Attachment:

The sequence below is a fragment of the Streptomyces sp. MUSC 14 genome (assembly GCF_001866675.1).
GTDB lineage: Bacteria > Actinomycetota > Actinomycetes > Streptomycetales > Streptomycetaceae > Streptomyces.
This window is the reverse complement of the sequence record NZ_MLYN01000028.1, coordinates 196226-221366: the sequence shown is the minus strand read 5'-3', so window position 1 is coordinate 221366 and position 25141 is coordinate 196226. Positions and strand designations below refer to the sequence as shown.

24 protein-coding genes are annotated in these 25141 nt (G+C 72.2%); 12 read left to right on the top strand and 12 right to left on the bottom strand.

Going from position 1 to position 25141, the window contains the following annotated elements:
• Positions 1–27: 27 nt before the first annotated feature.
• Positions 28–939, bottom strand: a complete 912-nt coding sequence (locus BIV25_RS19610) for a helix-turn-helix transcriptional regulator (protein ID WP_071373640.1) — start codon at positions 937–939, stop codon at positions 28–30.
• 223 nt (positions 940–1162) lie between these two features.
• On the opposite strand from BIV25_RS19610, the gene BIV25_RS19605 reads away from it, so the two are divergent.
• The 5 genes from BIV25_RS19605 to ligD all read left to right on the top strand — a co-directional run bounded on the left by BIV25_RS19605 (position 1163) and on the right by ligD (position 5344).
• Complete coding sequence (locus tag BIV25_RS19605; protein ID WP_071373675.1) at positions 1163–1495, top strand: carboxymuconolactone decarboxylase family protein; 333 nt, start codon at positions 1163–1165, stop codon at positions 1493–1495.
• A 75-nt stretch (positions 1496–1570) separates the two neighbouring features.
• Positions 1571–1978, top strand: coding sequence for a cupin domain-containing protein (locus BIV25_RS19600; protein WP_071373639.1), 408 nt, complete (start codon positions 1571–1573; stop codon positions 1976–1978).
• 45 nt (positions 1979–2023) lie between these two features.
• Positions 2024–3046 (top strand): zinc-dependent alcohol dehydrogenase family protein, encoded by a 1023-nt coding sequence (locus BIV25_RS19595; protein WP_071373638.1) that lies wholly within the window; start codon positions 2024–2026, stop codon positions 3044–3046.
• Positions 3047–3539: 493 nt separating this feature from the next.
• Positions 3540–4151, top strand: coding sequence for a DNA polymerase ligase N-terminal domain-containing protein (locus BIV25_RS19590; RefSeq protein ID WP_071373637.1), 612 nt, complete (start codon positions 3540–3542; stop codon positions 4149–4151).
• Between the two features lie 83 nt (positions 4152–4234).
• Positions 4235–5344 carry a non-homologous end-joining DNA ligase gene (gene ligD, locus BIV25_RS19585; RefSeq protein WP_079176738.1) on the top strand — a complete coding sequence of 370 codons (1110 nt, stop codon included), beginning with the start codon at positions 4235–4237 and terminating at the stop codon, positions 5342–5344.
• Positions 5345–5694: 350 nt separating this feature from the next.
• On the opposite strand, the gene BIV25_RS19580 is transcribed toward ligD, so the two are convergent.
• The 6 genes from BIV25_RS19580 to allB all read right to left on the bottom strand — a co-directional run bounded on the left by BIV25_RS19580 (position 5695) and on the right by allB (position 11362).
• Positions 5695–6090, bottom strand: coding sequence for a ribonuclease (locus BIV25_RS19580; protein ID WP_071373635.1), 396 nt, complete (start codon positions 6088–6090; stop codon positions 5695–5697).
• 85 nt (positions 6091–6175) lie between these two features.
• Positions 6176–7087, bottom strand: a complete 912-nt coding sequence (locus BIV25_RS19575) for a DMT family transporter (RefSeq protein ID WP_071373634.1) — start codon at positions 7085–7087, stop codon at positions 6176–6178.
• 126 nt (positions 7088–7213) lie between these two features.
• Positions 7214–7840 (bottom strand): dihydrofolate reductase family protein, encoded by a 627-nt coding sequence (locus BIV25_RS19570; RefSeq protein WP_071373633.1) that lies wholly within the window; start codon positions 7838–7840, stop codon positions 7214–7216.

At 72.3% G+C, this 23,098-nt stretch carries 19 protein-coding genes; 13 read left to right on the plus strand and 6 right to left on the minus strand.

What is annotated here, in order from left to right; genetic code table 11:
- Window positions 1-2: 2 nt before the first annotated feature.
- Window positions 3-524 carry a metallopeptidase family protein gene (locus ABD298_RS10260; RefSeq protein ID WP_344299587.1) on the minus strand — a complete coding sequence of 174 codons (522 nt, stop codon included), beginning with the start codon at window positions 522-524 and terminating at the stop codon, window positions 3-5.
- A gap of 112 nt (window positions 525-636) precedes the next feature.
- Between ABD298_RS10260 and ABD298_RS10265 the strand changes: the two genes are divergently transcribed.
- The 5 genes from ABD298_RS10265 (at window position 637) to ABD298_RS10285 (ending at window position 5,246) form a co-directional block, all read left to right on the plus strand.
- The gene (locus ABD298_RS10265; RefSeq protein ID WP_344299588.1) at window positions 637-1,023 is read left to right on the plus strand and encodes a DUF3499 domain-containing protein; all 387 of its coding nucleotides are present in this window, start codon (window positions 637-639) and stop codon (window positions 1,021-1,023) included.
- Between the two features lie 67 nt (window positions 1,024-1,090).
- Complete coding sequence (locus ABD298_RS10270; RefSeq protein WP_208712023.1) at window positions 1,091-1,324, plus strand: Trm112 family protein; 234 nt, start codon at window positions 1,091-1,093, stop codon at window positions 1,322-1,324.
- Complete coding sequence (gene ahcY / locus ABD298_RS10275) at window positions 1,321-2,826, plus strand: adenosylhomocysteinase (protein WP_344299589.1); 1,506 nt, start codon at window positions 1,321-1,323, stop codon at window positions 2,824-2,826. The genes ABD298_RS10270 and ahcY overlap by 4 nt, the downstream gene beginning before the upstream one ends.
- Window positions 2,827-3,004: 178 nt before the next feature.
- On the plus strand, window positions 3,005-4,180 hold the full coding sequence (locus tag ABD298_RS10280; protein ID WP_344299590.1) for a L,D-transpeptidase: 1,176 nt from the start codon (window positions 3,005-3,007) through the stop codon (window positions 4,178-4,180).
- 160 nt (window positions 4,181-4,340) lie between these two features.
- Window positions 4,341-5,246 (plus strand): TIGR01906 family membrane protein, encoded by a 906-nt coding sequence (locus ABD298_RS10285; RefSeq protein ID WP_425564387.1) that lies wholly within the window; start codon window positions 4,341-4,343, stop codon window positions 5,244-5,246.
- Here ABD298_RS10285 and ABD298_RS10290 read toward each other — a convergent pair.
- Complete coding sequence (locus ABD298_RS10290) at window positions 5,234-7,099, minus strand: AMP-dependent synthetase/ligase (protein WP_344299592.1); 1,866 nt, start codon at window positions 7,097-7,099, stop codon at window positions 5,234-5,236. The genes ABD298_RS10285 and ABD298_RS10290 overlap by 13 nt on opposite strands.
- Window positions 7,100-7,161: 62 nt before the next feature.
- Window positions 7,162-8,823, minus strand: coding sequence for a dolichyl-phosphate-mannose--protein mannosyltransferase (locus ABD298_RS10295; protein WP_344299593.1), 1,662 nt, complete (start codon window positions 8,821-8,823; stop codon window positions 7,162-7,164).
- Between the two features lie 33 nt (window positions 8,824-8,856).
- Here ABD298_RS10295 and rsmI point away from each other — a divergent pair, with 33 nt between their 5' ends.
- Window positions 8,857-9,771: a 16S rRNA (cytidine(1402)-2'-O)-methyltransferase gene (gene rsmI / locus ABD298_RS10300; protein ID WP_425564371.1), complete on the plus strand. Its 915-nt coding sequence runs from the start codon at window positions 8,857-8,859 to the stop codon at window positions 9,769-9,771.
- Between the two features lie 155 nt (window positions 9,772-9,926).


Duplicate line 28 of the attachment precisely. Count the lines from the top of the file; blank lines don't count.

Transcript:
At 72.3% G+C, this 23,098-nt stretch carries 19 protein-coding genes; 13 read left to right on the plus strand and 6 right to left on the minus strand.